That's something he has always been keen on, but now that he's become the keeper of the crustacean, he's basically immersing himself in lobster lore.

He pays regular visits to the Shediac Lobster Shop processing plant, where they "bring out a lobster for me to look at so that I have an actual one to reference." 

He projects under-the-sea documentaries onto his walls at home and observes the lobsters. 

And he loves checking out the fish tanks at Sobeys or Superstore to watch the lobsters, "just to kind of see how they move and get a feel for it."

"So when I'm painting," he said, "I'll actually have all these live lobsters in mind for reference so that it can be as true as possible."

Finally, when the weather is right, he'll get going on the painting, and then varnish it to a glossy sheen, wrapping everything up in time for the town's Canada Day celebrations on July 1.

The sculpture draws about 300,000 tourists to the town of Shediac every year, many of whom want their picture taken with it. (Town of Shediac)

Claws and effect

It's no exaggeration to say that life in Shediac revolves around lobster.

"We are the lobster capital of the world, so obviously our identity is all around the lobster," Shediac tourism development officer Jonathan Chevarie said.

"We have the lobster festival ... most of the restaurants have an offering of lobster, we have local fishermen that do lobster fishing, we have a processing plant here, the Shediac Lobster Shop, that plays a key role in the resale and export of lobster."

The delectable creatures create thousands of jobs in a variety of sectors and lure hundreds of thousands of tourists to the town every year — an estimated 300,000 of whom make a point of having their picture taken with the lobster statue.

The giant lobster has been featured in the Amazing Race Canada television show and starred in commercials for Ford Canada and McDonald's.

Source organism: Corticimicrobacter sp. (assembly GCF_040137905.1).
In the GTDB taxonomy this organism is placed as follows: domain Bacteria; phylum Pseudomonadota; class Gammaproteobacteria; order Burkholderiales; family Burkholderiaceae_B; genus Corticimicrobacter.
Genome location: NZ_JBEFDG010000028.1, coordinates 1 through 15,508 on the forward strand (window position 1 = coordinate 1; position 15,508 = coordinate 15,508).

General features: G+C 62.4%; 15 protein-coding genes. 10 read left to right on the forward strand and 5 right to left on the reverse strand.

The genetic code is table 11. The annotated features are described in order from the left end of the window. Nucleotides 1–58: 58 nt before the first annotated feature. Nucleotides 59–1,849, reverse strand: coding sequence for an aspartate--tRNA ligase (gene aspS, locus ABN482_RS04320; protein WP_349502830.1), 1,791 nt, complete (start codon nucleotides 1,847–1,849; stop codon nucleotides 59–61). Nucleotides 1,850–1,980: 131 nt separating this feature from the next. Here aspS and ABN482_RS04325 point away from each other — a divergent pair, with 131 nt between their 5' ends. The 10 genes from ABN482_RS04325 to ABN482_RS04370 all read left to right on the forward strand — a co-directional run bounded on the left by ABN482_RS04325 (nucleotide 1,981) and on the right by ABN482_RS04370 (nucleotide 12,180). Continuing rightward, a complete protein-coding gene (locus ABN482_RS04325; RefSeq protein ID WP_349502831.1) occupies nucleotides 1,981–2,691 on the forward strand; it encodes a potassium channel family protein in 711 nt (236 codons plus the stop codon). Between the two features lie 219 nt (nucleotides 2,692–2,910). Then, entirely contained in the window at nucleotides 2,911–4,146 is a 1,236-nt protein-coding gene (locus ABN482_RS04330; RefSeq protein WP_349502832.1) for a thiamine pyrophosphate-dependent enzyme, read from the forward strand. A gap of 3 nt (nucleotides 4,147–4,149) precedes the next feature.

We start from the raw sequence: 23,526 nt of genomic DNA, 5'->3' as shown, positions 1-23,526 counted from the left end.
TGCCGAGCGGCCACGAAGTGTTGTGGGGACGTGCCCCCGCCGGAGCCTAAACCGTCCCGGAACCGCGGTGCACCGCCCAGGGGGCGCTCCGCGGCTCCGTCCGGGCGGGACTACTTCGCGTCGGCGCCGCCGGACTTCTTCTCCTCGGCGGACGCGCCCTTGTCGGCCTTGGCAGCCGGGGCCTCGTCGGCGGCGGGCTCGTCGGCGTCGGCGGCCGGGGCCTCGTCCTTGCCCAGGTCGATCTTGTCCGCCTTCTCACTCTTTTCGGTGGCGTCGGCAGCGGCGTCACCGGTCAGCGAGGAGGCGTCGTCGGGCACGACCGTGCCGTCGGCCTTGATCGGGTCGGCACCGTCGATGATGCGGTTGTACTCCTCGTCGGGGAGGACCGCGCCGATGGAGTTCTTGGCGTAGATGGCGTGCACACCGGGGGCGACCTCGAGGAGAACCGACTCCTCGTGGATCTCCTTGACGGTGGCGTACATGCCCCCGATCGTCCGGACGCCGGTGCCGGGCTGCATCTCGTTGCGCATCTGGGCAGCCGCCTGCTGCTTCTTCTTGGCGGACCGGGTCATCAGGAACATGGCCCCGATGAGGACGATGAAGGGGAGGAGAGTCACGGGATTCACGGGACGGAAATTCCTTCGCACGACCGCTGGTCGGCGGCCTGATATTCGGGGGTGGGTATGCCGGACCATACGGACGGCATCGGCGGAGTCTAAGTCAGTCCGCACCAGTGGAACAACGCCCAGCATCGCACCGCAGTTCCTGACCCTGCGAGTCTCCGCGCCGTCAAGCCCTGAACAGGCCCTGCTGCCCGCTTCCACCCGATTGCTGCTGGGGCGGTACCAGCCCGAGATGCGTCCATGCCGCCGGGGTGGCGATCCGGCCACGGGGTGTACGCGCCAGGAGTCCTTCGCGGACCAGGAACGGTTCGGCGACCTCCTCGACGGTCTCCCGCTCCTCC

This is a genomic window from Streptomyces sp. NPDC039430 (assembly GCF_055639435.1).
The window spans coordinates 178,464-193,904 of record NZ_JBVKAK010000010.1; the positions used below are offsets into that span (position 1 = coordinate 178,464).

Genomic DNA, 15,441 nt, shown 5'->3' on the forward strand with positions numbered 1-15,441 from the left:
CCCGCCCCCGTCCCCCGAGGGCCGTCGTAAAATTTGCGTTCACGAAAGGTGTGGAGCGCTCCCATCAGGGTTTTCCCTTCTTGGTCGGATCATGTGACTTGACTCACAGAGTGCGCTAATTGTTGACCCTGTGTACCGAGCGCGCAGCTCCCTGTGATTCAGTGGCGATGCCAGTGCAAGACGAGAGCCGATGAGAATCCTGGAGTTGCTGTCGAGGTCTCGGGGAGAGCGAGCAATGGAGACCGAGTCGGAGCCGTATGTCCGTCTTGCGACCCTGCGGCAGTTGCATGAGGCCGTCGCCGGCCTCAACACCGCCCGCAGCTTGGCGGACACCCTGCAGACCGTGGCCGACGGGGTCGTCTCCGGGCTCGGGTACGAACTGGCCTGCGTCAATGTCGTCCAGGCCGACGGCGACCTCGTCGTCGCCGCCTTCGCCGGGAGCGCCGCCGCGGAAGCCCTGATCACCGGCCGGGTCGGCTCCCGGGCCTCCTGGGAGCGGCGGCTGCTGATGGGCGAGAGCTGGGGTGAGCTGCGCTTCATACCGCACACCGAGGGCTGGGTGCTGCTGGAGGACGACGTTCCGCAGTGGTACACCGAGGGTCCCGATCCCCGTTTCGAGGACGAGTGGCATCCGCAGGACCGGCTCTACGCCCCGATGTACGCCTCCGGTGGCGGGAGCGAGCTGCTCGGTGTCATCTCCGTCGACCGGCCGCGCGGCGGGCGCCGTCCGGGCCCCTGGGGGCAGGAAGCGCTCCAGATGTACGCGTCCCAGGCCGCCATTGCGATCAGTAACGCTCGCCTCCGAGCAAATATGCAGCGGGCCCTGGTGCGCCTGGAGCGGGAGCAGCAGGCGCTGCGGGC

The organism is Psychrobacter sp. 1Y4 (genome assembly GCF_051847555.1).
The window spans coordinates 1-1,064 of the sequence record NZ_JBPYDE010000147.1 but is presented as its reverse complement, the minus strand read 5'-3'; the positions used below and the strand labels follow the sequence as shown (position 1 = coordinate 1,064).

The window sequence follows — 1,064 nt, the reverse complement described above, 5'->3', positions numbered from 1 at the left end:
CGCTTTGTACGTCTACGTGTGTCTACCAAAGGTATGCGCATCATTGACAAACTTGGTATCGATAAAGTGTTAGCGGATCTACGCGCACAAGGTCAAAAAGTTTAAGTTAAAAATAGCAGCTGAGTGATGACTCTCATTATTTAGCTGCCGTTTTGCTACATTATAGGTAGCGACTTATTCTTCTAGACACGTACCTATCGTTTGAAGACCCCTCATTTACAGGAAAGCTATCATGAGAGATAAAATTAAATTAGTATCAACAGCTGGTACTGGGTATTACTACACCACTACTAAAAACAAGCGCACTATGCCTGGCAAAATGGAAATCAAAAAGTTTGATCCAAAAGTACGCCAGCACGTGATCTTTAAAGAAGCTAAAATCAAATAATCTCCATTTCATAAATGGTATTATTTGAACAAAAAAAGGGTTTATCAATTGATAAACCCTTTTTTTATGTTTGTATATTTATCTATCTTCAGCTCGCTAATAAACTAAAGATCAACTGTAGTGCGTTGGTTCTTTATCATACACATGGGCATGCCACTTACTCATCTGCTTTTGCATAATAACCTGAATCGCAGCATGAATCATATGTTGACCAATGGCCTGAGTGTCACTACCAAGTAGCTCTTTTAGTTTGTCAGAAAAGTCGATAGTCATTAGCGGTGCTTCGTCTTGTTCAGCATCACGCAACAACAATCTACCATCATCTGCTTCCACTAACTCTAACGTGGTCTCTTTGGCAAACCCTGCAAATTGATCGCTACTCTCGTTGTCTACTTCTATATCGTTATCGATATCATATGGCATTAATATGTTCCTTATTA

When you have that kind of pull, you're going to get the celebrity treatment, Chevarie said.

"We've always kept it well-maintained because it's kind of the identity of the town."

The town covers the $5,000 annual cost of having an artist dedicated to the sculpture's care, with Shediac artist Monette Léger doing the honours for the past 20 years and mentoring Betts last year.

For Betts, it all feels like destiny and a dream come true.

"I'm under-the-sea obsessed, you can basically just call me Ariel," he said.

"I just think lobsters are such incredible creatures."

Betts's artwork is on display in galleries across Atlantic Canada, including Moncton's Apple Art Gallery, Saint John's Spicer Merrifield Gallery and Gallery 78  in Fredericton, and at the Greater Moncton Roméo LeBlanc International Airport.


  • Shediac's giant lobster is the largest lobster statue in the world.
  • It was proposed by the Rotary Club and unveiled on June 30, 1990.
  • It was constructed by New Brunswick sculptor Winston Bronnum.
  • It's made of concrete, steel and rebar.
  • It takes about eight gallons of paint to cover the entire lobster.
  • It was originally painted in much darker colours to resemble an uncooked lobster.
  • Over time it was changed to be more colourful, to resemble a cooked lobster.
  • It weighs 90 tonnes and measures 10.7 metres in length